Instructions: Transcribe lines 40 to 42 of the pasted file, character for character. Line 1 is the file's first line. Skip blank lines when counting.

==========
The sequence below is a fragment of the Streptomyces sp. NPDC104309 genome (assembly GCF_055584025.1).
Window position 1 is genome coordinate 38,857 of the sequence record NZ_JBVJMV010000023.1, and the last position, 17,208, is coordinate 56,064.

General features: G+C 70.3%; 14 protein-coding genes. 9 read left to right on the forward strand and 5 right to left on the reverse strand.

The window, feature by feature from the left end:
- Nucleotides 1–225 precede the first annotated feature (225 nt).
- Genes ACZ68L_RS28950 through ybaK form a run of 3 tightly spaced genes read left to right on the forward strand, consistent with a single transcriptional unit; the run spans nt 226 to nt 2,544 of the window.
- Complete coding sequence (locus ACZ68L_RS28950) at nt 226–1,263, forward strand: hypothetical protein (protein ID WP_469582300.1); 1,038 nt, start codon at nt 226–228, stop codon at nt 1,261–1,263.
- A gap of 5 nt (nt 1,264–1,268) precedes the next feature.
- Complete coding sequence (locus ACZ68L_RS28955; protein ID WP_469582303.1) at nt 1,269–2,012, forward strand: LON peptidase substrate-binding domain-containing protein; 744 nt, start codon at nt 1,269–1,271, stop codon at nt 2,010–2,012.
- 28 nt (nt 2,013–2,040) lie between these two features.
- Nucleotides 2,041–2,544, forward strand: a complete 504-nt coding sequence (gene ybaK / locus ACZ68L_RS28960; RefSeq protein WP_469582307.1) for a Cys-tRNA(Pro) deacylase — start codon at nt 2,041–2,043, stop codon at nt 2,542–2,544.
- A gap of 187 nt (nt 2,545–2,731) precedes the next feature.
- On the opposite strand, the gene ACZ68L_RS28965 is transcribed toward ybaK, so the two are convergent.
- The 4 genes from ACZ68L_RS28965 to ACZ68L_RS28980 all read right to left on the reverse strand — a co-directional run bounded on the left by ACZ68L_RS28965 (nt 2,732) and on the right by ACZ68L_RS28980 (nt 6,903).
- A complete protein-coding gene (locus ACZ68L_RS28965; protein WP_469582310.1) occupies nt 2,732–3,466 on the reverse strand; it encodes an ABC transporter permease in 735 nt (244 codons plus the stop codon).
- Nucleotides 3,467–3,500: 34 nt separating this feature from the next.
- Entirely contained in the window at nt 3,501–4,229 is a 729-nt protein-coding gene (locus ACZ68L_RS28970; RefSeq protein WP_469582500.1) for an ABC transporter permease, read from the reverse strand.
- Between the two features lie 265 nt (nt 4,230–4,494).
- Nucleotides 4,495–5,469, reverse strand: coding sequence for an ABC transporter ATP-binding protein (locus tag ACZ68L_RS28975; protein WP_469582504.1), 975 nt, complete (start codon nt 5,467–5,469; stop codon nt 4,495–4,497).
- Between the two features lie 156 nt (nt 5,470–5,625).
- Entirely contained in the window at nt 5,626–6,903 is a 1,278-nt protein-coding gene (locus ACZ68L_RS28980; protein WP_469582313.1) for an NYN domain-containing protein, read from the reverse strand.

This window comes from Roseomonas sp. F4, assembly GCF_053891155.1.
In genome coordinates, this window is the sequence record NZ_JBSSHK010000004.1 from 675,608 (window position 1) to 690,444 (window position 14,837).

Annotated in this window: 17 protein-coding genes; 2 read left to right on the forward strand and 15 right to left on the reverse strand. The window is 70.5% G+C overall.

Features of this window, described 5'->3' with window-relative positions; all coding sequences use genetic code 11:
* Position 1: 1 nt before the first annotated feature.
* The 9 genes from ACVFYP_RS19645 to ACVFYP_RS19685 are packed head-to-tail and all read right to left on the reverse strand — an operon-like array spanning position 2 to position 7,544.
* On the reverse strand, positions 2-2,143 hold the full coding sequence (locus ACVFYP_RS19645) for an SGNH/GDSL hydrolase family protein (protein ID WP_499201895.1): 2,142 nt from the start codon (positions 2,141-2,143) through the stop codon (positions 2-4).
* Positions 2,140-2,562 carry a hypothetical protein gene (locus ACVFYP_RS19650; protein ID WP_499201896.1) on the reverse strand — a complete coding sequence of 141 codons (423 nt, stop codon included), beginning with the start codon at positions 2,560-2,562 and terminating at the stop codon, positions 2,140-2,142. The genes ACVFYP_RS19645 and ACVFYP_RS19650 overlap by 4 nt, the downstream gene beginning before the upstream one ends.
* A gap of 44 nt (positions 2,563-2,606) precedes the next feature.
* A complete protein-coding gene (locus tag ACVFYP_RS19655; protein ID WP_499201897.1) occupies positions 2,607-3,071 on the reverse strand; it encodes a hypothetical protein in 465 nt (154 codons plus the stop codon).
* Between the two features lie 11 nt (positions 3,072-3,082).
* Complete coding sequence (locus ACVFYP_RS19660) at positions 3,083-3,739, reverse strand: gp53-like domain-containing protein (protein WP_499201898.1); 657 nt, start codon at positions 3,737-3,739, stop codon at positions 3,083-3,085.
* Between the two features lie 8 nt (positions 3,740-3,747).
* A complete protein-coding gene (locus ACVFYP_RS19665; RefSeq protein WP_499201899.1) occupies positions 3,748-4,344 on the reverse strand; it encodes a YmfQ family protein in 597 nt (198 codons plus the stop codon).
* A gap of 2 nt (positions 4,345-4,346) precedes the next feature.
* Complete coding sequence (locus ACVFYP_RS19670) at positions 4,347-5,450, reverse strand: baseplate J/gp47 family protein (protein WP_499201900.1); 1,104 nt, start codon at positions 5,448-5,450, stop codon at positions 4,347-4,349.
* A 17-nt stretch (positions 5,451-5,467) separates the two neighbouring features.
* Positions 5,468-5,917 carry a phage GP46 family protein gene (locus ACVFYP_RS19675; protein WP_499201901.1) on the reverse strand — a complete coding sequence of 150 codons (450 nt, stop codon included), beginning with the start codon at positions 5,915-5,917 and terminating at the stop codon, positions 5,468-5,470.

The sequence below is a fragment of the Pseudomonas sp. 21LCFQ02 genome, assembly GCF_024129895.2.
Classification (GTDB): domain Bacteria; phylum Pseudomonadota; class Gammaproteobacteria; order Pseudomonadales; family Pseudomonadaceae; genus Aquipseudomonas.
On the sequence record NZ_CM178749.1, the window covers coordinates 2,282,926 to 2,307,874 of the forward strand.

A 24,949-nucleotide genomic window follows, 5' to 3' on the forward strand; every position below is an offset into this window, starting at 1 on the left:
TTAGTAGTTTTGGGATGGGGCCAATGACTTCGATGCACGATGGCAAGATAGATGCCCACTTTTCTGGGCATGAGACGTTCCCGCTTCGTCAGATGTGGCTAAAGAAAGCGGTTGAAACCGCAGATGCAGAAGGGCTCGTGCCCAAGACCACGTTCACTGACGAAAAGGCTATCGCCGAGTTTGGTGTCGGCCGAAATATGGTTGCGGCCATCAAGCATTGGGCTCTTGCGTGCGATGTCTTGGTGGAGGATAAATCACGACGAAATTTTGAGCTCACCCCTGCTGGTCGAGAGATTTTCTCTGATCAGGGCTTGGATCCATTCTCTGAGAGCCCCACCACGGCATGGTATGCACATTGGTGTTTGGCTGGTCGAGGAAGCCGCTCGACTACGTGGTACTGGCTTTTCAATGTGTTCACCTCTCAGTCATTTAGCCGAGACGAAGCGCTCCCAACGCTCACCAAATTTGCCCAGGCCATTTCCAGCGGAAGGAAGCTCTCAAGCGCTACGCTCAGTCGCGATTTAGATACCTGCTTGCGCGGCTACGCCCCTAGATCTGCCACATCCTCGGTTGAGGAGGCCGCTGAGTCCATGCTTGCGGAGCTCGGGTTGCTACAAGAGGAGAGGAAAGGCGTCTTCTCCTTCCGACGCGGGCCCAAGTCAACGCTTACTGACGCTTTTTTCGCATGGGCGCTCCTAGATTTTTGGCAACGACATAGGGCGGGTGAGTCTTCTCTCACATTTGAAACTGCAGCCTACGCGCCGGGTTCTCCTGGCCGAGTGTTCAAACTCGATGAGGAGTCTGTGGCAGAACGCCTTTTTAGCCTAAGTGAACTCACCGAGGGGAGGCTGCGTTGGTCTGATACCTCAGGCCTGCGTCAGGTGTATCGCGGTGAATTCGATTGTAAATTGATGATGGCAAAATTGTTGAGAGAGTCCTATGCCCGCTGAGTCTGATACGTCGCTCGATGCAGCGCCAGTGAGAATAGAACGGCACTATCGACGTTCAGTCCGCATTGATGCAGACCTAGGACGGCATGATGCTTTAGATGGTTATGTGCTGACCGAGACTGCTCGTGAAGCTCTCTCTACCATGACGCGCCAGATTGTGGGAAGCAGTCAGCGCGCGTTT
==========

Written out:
The sequence below is a fragment of the Pseudomonas sp. 21LCFQ02 genome, assembly GCF_024129895.2.
Classification (GTDB): domain Bacteria; phylum Pseudomonadota; class Gammaproteobacteria; order Pseudomonadales; family Pseudomonadaceae; genus Aquipseudomonas.
On the sequence record NZ_CM178749.1, the window covers coordinates 2,282,926 to 2,307,874 of the forward strand.